Snow Day Madness

With snow days being so common this year, students have become frigid towards our superintendent.


Tatum Jorgensen, Entertainment Editor

It’s Sunday night and you didn’t do any of your homework, so you wait for the snow storm to pass through tonight, hoping it’s enough to call off school. Your Twitter feed is filled with students harassing Dr. Rikli into giving us yet another snow day. 

Dr. Rikli and the other superintendents get pressured into a snow day every time it snows. Should they really get bullied into making their decisions just so you can know whether you should play on your game console all night or finish your Netflix series? 

Now, I’m not saying that snow days are terrible because, believe me, I want snow days as much as the next person. I sleep with my pajamas inside out and flush ice down the toilet, but bullying our superintendent? That crosses the line. 

Some tweets directed towards him are harmless and funny, but some are straight up rude, and I get secondhand embarrassment for those who tweeted the mean tweets. 

Constantly begging for a snow day is desperate and ruthless. Your opinion on whether or not we should have a snow day does not affect the superintendent’s decision to call off school.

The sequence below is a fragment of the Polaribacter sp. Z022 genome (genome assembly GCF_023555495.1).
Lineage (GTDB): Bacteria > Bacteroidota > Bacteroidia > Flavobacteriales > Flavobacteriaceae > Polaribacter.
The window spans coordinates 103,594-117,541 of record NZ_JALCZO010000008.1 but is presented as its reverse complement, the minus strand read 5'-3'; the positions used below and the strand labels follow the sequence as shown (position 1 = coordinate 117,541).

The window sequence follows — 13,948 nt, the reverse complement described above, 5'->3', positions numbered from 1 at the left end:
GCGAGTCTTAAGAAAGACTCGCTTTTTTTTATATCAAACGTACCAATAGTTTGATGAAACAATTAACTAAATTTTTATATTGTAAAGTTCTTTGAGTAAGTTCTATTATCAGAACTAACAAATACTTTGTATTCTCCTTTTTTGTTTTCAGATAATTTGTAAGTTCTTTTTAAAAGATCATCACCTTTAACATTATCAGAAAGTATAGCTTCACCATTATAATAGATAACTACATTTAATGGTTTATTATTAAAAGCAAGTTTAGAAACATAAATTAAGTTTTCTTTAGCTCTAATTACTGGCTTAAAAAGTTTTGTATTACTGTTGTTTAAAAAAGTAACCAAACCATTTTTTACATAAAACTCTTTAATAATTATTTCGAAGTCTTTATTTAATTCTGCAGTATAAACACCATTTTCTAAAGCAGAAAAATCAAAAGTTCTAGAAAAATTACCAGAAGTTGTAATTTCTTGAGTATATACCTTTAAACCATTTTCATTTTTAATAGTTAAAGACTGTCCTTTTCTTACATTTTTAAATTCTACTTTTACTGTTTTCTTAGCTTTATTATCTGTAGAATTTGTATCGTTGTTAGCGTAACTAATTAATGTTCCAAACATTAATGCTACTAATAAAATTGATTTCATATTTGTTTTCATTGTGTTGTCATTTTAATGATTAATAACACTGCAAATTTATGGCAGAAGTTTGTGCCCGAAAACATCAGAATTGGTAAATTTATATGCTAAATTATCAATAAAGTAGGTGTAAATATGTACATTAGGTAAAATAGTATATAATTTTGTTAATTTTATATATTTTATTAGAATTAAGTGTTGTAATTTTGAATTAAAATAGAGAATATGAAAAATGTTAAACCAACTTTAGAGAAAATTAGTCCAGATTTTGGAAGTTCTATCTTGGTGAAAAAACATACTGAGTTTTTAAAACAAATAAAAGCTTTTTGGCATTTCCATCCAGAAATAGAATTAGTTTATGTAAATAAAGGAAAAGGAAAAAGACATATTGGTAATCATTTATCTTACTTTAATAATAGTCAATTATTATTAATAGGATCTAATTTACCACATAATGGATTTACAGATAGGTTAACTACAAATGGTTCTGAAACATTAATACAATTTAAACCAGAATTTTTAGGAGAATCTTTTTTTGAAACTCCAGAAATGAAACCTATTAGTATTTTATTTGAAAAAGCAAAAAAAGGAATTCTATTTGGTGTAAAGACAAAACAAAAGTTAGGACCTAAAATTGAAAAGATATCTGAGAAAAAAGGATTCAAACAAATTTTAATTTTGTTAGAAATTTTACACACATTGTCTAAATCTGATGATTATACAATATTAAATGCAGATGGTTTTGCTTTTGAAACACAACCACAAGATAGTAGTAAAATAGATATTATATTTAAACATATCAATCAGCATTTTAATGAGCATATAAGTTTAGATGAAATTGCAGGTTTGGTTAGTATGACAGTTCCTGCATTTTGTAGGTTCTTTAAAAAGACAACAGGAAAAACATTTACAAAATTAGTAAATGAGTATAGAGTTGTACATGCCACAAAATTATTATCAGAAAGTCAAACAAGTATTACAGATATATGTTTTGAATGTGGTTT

Making funny memes and tagging Rikli is acceptable, especially when featuring his cat, Linus, but don’t tell him he is rude for not calling school off. It’s a hard decision and I’m sure it’s a long thought process. 

Luckily for us, Dr. Rikli is kind and goes along with everything that is tweeted at him and responds to them in a respectable manner. 

After already having six snow days, I think we’ve had plenty of time at home. We don’t need to call off school every time it snows because already going to school until May 29 is enough for me. 

And most students have already asked why we don’t have more built-in snow days because this is Nebraska, of course. Well, if we had ten built-in snow days, we wouldn’t get a day off each month, or we would have to be at school longer just to get all the school hours in that are required by the state. 

If we add time to the end of each school day, it may never be taken off again and we’d be stuck going to school for extra time for each following year. Who wants to risk that?

When we do have a snow day though, it’s not like every student stays safe inside, like it’s meant to be. Most students go driving around with their friends or hangout outside in the freezing cold, even though school was cancelled for dangerous roads or the severity of the cold. 

Yes, snow days are fun, but don’t harass Dr. Rikli. He’ll make his decision based on what he feels is best for the district and our safety.